Liberalism is associated by many with the protection of private property and the insulation of economic markets from state intervention. Yet the liberal tradition is very diverse, and some have taken its concern with equality and liberty in radically egalitarian directions that belie the reduction of liberalism to market-fundamentalist ‘neoliberalism’.
What Are Its Possible Futures in South Africa?
David Bilchitz and Daryl Glaser
Reply to Darrel Moellendorf
Anton D. Lowenberg
In a recent issue of this journal, Darrel Moellendorf evaluates three socialist models of economic organisation in terms of their efficiency and equity attributes (Moellendorf 1997). From the perspective of the cogency of the arguments made within the worldview accepted by Moellendorf, his contribution must certainly be judged a scholarly and thoughtfully written piece. However, as a free’market economist I find the central claim of his article – that any of the three socialist models discussed can successfully reproduce or even approximate the individual freedom and economic efficiency of a private-property rights system – implausible to say the least.
Republicanism is generally said to promote virtue and equal political participation, yet many historical republics and republican theories endorse the hierarchical political participation of the upper and lower social classes and recommend a centralised executive power. Republican constitutions incorporate the authority of the nobles, the freedom of the people and the political power of one man. Cicero formulates this understanding of the republic, which endures in the ideas of Machiavelli and Montesquieu. I characterise this school of thought as conservative because it promotes the preservation of the social hierarchy, private property and stability. Moreover, it harnesses change by advancing a policy of expansion. I challenge the mainstream Cambridge School interpretation by tracing the trajectory of conservative republican ideas in the thought of Cicero, Machiavelli and Montesquieu. Few interpretations relate the republicanism of these three thinkers to each other, hence this reading contributes a new way of thinking about republicanism.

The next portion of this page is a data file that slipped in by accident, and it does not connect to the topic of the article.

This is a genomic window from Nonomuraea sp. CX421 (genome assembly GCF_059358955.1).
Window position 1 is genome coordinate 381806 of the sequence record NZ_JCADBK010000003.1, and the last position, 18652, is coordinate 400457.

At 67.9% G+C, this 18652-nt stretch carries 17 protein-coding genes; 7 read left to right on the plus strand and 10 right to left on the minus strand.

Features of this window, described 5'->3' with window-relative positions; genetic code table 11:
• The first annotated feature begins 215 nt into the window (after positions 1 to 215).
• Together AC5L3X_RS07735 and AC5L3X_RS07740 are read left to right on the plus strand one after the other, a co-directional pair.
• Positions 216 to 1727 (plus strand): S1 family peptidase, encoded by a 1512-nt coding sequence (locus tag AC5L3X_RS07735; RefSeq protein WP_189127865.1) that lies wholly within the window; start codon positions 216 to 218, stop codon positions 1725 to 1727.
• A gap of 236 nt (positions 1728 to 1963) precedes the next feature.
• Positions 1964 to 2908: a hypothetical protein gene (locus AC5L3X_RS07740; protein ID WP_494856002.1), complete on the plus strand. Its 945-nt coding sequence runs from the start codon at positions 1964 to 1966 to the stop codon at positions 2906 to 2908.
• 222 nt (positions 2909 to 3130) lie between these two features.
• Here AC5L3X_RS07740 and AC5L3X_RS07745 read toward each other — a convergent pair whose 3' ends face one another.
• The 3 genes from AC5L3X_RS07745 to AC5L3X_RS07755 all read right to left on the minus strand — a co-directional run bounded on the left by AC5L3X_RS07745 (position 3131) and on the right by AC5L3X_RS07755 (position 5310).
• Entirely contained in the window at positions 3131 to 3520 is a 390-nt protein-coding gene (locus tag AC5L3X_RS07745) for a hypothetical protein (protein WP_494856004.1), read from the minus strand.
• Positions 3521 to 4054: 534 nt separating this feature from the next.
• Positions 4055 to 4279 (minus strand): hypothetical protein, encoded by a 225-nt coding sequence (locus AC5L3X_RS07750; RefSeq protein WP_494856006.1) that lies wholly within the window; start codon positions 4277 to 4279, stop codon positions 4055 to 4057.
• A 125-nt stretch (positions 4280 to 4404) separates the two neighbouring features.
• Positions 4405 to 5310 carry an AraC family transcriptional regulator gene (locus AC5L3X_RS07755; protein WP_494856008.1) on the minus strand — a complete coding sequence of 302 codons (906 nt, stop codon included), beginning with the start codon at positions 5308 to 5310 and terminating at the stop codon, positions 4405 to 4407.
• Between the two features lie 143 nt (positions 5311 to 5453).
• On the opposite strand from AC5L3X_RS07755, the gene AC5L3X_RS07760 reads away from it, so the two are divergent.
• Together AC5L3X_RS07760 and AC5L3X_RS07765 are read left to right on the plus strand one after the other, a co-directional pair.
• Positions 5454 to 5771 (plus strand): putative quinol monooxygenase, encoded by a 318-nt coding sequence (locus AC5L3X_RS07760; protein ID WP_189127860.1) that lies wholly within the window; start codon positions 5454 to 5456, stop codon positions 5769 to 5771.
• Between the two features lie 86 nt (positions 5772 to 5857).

it might be achieved seems central to the purpose of More's book. Utopia consists of two parts: the first book focuses on sixteenth-century England (and to a lesser extent Europe) and condemns private property and class inequality. In the second
: 7–8 ). To publish statistics such as these is not so much a way to meet defences of exclusionary private property rights head on as an attempt to reframe the discussion within a specific historical and social horizon in which the particular force of
Professor Anna Stilz and Interviewed by Dr Christine Hobden
suggests that collective property is fully internationally legitimate. There's no duty on the part of countries to organise themselves as private property systems. It's true that in Kant's own domestic theory of what he dubbed ‘domestic right’, the
Theoretical Debates on Agency
Sunday Paul Chinazo Onwuegbuchulam and Khondlo Mtshali
. This division occurs over the concept of ‘liberty’ and the issue of private property ( Gaus and Courtland 2011 ). Classical Liberals include John Locke, Adam Smith, Immanuel Kant, and Giuseppe Mazzini, who have focused on the values and principles on
seem like a provocative thesis. In relying solely on right-wing libertarians like Hayek and Rothbard, whom Sartre never read, Irwin seems ignorant of left-wing anarchist views that accept market competition and qualified notions of private property. For
Theory and Interpretation in the Justification of Colonialism
debate within the Catholic Church that had perplexed theologians throughout the fifteenth century. The status of the infidel with regard to private property rights and public sovereignty was a matter of moral and legal importance. Pope Innocent IV (ca
same time, an avenger. According to Marx, he carries out the sentence that private property passes on itself. 22 Now, from a Marxian point of view, Camus’s reasoning here is specious. Marx was anything but a fiery agitator for revolutionary violence